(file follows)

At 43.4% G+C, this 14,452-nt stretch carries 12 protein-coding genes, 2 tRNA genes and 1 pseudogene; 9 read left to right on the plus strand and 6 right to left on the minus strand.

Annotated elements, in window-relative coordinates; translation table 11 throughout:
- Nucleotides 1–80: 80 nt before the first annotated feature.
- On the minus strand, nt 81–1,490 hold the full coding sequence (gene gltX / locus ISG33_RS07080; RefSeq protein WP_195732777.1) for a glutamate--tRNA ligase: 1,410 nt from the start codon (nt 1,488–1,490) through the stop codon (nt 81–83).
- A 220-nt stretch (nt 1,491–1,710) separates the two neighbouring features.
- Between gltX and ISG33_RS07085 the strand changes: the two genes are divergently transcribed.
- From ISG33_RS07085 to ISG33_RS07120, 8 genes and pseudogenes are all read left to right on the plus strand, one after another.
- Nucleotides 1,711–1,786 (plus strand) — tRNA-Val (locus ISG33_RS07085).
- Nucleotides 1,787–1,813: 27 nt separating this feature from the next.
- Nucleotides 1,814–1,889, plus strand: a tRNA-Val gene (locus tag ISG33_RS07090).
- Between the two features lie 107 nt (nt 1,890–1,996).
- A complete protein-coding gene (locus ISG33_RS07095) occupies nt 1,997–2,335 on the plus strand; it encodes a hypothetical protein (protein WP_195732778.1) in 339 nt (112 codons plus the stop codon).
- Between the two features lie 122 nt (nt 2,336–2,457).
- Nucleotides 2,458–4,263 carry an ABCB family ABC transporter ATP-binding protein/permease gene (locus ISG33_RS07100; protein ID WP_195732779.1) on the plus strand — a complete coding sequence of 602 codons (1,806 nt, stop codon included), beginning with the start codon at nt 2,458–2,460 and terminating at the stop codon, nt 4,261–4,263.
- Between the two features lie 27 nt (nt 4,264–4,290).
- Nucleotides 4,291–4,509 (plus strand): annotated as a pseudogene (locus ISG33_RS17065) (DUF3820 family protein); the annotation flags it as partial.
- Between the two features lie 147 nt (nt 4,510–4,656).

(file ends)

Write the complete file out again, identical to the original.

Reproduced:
At 43.4% G+C, this 14,452-nt stretch carries 12 protein-coding genes, 2 tRNA genes and 1 pseudogene; 9 read left to right on the plus strand and 6 right to left on the minus strand.

Annotated elements, in window-relative coordinates; translation table 11 throughout:
- Nucleotides 1–80: 80 nt before the first annotated feature.
- On the minus strand, nt 81–1,490 hold the full coding sequence (gene gltX / locus ISG33_RS07080; RefSeq protein WP_195732777.1) for a glutamate--tRNA ligase: 1,410 nt from the start codon (nt 1,488–1,490) through the stop codon (nt 81–83).
- A 220-nt stretch (nt 1,491–1,710) separates the two neighbouring features.
- Between gltX and ISG33_RS07085 the strand changes: the two genes are divergently transcribed.
- From ISG33_RS07085 to ISG33_RS07120, 8 genes and pseudogenes are all read left to right on the plus strand, one after another.
- Nucleotides 1,711–1,786 (plus strand) — tRNA-Val (locus ISG33_RS07085).
- Nucleotides 1,787–1,813: 27 nt separating this feature from the next.
- Nucleotides 1,814–1,889, plus strand: a tRNA-Val gene (locus tag ISG33_RS07090).
- Between the two features lie 107 nt (nt 1,890–1,996).
- A complete protein-coding gene (locus ISG33_RS07095) occupies nt 1,997–2,335 on the plus strand; it encodes a hypothetical protein (protein WP_195732778.1) in 339 nt (112 codons plus the stop codon).
- Between the two features lie 122 nt (nt 2,336–2,457).
- Nucleotides 2,458–4,263 carry an ABCB family ABC transporter ATP-binding protein/permease gene (locus ISG33_RS07100; protein ID WP_195732779.1) on the plus strand — a complete coding sequence of 602 codons (1,806 nt, stop codon included), beginning with the start codon at nt 2,458–2,460 and terminating at the stop codon, nt 4,261–4,263.
- Between the two features lie 27 nt (nt 4,264–4,290).
- Nucleotides 4,291–4,509 (plus strand): annotated as a pseudogene (locus ISG33_RS17065) (DUF3820 family protein); the annotation flags it as partial.
- Between the two features lie 147 nt (nt 4,510–4,656).